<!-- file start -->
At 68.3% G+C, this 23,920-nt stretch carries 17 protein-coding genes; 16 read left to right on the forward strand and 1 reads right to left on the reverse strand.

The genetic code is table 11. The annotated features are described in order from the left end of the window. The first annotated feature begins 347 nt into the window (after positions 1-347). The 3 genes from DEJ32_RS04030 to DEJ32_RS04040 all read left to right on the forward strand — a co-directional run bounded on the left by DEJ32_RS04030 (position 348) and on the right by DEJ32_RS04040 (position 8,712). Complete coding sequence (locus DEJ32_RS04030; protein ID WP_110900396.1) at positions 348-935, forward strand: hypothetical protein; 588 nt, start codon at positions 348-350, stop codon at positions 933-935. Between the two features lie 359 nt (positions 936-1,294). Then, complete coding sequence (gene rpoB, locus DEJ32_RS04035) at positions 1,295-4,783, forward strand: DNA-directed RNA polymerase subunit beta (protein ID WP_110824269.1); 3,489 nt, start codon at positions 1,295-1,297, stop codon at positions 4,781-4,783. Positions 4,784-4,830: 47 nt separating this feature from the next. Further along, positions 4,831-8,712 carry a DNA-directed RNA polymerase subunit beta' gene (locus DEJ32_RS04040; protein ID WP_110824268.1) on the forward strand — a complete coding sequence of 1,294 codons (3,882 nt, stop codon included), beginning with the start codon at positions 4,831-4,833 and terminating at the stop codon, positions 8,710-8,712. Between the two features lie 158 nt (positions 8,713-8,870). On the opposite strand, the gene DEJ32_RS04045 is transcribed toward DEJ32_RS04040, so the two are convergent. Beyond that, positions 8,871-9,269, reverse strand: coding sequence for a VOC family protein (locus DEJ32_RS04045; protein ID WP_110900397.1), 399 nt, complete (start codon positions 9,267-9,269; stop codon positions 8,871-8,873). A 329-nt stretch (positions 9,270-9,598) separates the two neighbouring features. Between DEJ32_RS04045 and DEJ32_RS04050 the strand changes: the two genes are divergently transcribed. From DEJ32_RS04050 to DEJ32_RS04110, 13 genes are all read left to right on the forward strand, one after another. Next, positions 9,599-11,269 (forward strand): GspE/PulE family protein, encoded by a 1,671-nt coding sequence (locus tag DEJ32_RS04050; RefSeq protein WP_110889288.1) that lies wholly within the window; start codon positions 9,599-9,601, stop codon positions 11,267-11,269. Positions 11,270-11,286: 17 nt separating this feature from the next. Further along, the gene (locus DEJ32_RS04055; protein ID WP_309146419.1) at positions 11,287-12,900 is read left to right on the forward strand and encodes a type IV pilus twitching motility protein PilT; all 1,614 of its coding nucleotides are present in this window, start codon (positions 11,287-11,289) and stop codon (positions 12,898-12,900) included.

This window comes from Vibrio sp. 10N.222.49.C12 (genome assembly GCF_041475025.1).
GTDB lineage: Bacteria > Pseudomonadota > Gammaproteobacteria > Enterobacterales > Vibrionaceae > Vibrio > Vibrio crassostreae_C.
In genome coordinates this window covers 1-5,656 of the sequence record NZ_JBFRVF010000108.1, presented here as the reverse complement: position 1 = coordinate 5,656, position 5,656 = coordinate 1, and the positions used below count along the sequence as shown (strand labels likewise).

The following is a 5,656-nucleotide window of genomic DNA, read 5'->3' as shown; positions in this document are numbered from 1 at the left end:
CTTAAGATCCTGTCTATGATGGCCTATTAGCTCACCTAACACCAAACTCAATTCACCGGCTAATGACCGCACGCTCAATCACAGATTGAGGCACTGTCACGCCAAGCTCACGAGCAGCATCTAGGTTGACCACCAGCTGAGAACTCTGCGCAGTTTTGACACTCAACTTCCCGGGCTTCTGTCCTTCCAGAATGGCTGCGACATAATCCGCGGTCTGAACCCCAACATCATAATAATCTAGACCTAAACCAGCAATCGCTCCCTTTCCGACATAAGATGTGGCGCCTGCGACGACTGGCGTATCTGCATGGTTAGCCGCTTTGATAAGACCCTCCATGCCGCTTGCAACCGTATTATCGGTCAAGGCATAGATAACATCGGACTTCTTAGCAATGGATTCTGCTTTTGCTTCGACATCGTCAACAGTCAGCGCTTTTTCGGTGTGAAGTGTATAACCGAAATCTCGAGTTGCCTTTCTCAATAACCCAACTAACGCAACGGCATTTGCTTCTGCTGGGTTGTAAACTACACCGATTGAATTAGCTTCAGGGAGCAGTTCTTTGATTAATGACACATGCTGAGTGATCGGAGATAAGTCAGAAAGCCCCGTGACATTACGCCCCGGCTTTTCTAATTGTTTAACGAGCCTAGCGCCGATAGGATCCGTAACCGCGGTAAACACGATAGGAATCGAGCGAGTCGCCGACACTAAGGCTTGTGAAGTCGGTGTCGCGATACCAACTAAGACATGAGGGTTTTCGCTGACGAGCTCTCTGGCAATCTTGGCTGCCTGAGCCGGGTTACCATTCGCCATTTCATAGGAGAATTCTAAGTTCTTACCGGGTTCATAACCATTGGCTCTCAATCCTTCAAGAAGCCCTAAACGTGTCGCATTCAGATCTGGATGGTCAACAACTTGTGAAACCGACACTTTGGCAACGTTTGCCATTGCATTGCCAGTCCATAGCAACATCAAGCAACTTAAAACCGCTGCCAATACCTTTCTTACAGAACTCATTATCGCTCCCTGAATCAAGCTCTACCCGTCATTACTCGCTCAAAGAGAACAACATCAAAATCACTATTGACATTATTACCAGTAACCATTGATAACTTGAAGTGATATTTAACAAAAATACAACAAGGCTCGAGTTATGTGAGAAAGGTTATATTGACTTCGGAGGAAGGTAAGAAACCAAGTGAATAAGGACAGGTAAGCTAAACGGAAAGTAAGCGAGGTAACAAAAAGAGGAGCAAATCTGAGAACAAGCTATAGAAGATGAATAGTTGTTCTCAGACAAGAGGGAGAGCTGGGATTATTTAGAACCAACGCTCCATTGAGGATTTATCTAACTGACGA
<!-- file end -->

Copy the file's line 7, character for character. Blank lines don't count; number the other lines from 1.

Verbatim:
CTTAAGATCCTGTCTATGATGGCCTATTAGCTCACCTAACACCAAACTCAATTCACCGGCTAATGACCGCACGCTCAATCACAGATTGAGGCACTGTCACGCCAAGCTCACGAGCAGCATCTAGGTTGACCACCAGCTGAGAACTCTGCGCAGTTTTGACACTCAACTTCCCGGGCTTCTGTCCTTCCAGAATGGCTGCGACATAATCCGCGGTCTGAACCCCAACATCATAATAATCTAGACCTAAACCAGCAATCGCTCCCTTTCCGACATAAGATGTGGCGCCTGCGACGACTGGCGTATCTGCATGGTTAGCCGCTTTGATAAGACCCTCCATGCCGCTTGCAACCGTATTATCGGTCAAGGCATAGATAACATCGGACTTCTTAGCAATGGATTCTGCTTTTGCTTCGACATCGTCAACAGTCAGCGCTTTTTCGGTGTGAAGTGTATAACCGAAATCTCGAGTTGCCTTTCTCAATAACCCAACTAACGCAACGGCATTTGCTTCTGCTGGGTTGTAAACTACACCGATTGAATTAGCTTCAGGGAGCAGTTCTTTGATTAATGACACATGCTGAGTGATCGGAGATAAGTCAGAAAGCCCCGTGACATTACGCCCCGGCTTTTCTAATTGTTTAACGAGCCTAGCGCCGATAGGATCCGTAACCGCGGTAAACACGATAGGAATCGAGCGAGTCGCCGACACTAAGGCTTGTGAAGTCGGTGTCGCGATACCAACTAAGACATGAGGGTTTTCGCTGACGAGCTCTCTGGCAATCTTGGCTGCCTGAGCCGGGTTACCATTCGCCATTTCATAGGAGAATTCTAAGTTCTTACCGGGTTCATAACCATTGGCTCTCAATCCTTCAAGAAGCCCTAAACGTGTCGCATTCAGATCTGGATGGTCAACAACTTGTGAAACCGACACTTTGGCAACGTTTGCCATTGCATTGCCAGTCCATAGCAACATCAAGCAACTTAAAACCGCTGCCAATACCTTTCTTACAGAACTCATTATCGCTCCCTGAATCAAGCTCTACCCGTCATTACTCGCTCAAAGAGAACAACATCAAAATCACTATTGACATTATTACCAGTAACCATTGATAACTTGAAGTGATATTTAACAAAAATACAACAAGGCTCGAGTTATGTGAGAAAGGTTATATTGACTTCGGAGGAAGGTAAGAAACCAAGTGAATAAGGACAGGTAAGCTAAACGGAAAGTAAGCGAGGTAACAAAAAGAGGAGCAAATCTGAGAACAAGCTATAGAAGATGAATAGTTGTTCTCAGACAAGAGGGAGAGCTGGGATTATTTAGAACCAACGCTCCATTGAGGATTTATCTAACTGACGA